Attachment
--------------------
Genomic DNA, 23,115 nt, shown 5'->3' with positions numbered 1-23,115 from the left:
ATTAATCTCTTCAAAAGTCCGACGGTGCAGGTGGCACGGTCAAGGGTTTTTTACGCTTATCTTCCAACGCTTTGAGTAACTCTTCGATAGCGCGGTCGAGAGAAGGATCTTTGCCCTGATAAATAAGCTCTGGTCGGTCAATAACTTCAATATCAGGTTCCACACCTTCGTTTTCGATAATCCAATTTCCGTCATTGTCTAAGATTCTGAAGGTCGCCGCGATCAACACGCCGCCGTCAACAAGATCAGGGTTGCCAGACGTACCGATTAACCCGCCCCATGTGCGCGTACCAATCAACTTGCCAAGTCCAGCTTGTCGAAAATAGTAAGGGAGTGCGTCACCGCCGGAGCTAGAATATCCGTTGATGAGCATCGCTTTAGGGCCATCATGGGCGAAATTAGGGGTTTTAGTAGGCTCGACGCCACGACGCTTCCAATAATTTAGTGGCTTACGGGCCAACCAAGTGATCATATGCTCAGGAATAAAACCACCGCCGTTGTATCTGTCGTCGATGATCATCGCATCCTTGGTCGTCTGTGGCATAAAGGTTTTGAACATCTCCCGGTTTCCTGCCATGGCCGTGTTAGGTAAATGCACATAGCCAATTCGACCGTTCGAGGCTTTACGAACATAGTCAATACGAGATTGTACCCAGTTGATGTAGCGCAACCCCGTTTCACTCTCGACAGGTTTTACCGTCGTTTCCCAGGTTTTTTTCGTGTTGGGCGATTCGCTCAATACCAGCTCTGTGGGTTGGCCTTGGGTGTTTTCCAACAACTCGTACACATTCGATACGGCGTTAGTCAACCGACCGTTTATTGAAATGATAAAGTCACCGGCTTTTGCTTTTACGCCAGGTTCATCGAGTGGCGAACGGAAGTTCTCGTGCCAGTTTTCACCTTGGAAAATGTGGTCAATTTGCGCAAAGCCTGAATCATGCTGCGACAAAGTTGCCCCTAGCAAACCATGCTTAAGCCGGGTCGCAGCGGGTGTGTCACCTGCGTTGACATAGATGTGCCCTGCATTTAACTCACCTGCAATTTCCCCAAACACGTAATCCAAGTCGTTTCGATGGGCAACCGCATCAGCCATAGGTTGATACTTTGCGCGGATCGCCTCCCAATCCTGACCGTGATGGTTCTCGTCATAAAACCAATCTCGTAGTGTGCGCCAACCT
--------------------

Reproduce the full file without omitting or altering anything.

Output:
Genomic DNA, 23,115 nt, shown 5'->3' with positions numbered 1-23,115 from the left:
ATTAATCTCTTCAAAAGTCCGACGGTGCAGGTGGCACGGTCAAGGGTTTTTTACGCTTATCTTCCAACGCTTTGAGTAACTCTTCGATAGCGCGGTCGAGAGAAGGATCTTTGCCCTGATAAATAAGCTCTGGTCGGTCAATAACTTCAATATCAGGTTCCACACCTTCGTTTTCGATAATCCAATTTCCGTCATTGTCTAAGATTCTGAAGGTCGCCGCGATCAACACGCCGCCGTCAACAAGATCAGGGTTGCCAGACGTACCGATTAACCCGCCCCATGTGCGCGTACCAATCAACTTGCCAAGTCCAGCTTGTCGAAAATAGTAAGGGAGTGCGTCACCGCCGGAGCTAGAATATCCGTTGATGAGCATCGCTTTAGGGCCATCATGGGCGAAATTAGGGGTTTTAGTAGGCTCGACGCCACGACGCTTCCAATAATTTAGTGGCTTACGGGCCAACCAAGTGATCATATGCTCAGGAATAAAACCACCGCCGTTGTATCTGTCGTCGATGATCATCGCATCCTTGGTCGTCTGTGGCATAAAGGTTTTGAACATCTCCCGGTTTCCTGCCATGGCCGTGTTAGGTAAATGCACATAGCCAATTCGACCGTTCGAGGCTTTACGAACATAGTCAATACGAGATTGTACCCAGTTGATGTAGCGCAACCCCGTTTCACTCTCGACAGGTTTTACCGTCGTTTCCCAGGTTTTTTTCGTGTTGGGCGATTCGCTCAATACCAGCTCTGTGGGTTGGCCTTGGGTGTTTTCCAACAACTCGTACACATTCGATACGGCGTTAGTCAACCGACCGTTTATTGAAATGATAAAGTCACCGGCTTTTGCTTTTACGCCAGGTTCATCGAGTGGCGAACGGAAGTTCTCGTGCCAGTTTTCACCTTGGAAAATGTGGTCAATTTGCGCAAAGCCTGAATCATGCTGCGACAAAGTTGCCCCTAGCAAACCATGCTTAAGCCGGGTCGCAGCGGGTGTGTCACCTGCGTTGACATAGATGTGCCCTGCATTTAACTCACCTGCAATTTCCCCAAACACGTAATCCAAGTCGTTTCGATGGGCAACCGCATCAGCCATAGGTTGATACTTTGCGCGGATCGCCTCCCAATCCTGACCGTGATGGTTCTCGTCATAAAACCAATCTCGTAGTGTGCGCCAACCT